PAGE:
The ol’ Power Chief.
The Gull transaction is subject to Overseas Investment Office approval, which probably isn’t much of a barrier. You’ve just got one foreign-controlled company replacing another.
The press release is here:
This acquisition delivers on Caltex [Australia’s] strategic plan as it optimises Caltex’s infrastructure position, builds trading and shipping capability, grows the supply base and enhances Caltex’s retail fuel offering through low risk entry into a new market.
Gull has been successfully operating in the New Zealand fuel market since 1998 and is operationally positioned as a challenger brand. It has 77 retail sites in total, including 55 controlled retail sites (around one-third of sites unmanned) and 22 supply sites. It also provides fuel to numerous commercial (B2B) customers.
Gull sells around 300ML of transport fuel (petrol and diesel) representing around 5% of the New Zealand market. The Mount Maunganui terminal is the largest facility of its type in New Zealand with total storage of approximately 90ML. Whilst its retail network is concentrated in the northern half of the North Island of New Zealand, Gull is well placed to profitably grow via new to industry and/or new supply site expansions. As part of the transaction, Caltex will be retaining Gull’s Brand, management and employees.
Gull’s branding and position is based on selling petrol cheaper than everyone else, so presumably the new owners will keep that going.
In other news, things are also changing across the Tasman. Woolworths Australia, the company which owns Countdown supermarkets in NZ, is selling its 500+ petrol stations to BP Australia. The two companies have signed a “Strategic Partnership” to do fuel discounts together for the next 10 years – i.e. people shopping at Woolworths supermarkets in Australia will get the 4 cents off a litre at BP stations.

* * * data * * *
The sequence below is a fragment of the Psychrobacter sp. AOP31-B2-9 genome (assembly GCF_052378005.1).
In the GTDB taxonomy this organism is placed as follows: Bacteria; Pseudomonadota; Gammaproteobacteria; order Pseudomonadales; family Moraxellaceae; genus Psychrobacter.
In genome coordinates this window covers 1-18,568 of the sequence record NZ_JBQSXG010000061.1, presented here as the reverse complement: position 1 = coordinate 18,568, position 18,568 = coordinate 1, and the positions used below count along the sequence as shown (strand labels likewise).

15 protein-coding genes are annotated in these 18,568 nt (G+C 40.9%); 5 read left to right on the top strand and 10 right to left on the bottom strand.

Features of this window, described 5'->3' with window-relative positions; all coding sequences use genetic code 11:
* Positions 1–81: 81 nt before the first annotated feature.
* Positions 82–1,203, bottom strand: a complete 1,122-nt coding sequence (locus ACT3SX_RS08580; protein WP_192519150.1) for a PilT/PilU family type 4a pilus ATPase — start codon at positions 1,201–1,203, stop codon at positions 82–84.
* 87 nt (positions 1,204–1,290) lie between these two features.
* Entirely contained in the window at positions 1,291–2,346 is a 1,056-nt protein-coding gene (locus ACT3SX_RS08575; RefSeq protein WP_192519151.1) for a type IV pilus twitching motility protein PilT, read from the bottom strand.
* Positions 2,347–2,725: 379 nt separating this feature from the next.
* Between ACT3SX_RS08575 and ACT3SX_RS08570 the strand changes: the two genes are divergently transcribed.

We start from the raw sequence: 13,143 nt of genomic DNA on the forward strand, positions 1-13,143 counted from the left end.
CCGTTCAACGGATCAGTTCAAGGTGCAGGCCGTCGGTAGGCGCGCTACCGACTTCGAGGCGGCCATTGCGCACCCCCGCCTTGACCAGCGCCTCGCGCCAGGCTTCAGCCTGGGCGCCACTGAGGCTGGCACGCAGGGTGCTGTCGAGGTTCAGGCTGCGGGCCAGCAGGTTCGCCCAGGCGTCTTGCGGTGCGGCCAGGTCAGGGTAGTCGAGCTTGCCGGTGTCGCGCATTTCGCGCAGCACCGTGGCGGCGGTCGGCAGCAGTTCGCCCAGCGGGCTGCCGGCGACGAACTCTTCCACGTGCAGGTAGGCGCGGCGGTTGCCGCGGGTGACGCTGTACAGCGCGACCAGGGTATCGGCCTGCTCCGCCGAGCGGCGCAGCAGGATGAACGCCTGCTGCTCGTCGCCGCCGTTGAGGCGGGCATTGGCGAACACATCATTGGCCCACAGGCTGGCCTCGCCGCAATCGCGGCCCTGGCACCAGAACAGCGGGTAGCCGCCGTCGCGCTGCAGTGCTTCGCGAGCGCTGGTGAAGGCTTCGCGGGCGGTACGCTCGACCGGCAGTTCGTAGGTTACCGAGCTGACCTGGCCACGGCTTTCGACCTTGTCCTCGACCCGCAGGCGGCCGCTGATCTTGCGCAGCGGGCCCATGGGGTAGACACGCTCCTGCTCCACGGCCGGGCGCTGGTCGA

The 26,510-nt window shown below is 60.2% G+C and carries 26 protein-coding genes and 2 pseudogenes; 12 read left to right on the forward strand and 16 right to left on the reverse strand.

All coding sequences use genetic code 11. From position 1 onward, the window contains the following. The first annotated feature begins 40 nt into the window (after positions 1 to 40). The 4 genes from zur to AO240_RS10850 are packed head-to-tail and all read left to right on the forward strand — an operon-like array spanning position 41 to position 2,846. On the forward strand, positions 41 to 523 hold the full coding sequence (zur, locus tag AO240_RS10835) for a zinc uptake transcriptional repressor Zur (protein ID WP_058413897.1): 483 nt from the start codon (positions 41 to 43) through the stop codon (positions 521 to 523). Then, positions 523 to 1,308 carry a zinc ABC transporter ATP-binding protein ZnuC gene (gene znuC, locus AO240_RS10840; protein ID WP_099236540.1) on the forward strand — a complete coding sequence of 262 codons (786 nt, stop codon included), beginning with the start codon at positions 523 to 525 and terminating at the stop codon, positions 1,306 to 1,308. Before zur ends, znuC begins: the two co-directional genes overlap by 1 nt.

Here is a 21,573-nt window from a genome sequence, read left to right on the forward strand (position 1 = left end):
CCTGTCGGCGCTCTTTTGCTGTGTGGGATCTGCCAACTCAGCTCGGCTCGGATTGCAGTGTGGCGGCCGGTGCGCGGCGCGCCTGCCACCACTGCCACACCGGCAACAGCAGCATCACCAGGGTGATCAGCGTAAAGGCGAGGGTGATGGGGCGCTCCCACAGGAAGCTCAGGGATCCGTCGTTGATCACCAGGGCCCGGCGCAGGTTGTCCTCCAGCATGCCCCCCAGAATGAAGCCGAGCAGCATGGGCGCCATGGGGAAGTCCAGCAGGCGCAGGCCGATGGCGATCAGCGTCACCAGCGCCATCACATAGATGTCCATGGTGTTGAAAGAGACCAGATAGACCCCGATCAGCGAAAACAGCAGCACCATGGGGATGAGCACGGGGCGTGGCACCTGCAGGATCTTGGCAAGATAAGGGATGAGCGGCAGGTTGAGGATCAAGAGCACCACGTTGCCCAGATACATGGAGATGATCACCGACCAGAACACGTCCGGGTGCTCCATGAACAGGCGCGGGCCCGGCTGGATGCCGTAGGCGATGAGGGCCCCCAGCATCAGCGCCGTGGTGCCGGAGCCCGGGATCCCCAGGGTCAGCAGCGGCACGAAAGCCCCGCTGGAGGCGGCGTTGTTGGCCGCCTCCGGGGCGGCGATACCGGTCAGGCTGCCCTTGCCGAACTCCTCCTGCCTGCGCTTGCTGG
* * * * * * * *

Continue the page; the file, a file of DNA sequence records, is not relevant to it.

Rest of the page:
Which is to say, supermarket fuel dockets are likely to continue for another 10 years or so, at least in Australia. They’ve been in both NZ and Australia for 10 years already (see an earlier post on them here), and look set to stick around.
I’ve noticed things getting quite messy in the last year, in terms of different prices, vouchers and so on. At least twice, I’ve gone into a Mobil with a voucher to use, and been told that they’ve got a 10 cents off special running that day, so I don’t need the voucher. Then there’s AA Smartfuel, which works at Caltex and BP, and changes to which supermarket brand gives discounts at which petrol station brand.
Slightly blurry cellphone photo, but this is another one of those 10 cents off things. The price ‘for today’ is actually 192.9. To realise this, you apparently have to be driving past, looking at the headline price, then reading the other sign and its small print, and mentally confirming that there are no additional hoops to jump through. But why not just put 192.9 on the electronic sign?
There’s also more price variation in different parts of the city and country. So when you’re driving around, try to avoid being taken for a ride (zing!).
Econ 101 says it’s good to see that price variation – it’s a sign of competition and is supposedly good for overall “utility”. Drivers who are less price sensitive, or oblivious to the variations, end up paying more, and those who are more price sensitive don’t pay as much. But I’m sure you’d rather have the money in your own pocket. Even if you can’t be bothered carrying around vouchers (or keeping a Smartfuel card in your wallet), try to keep an eye out for where the petrol’s cheaper.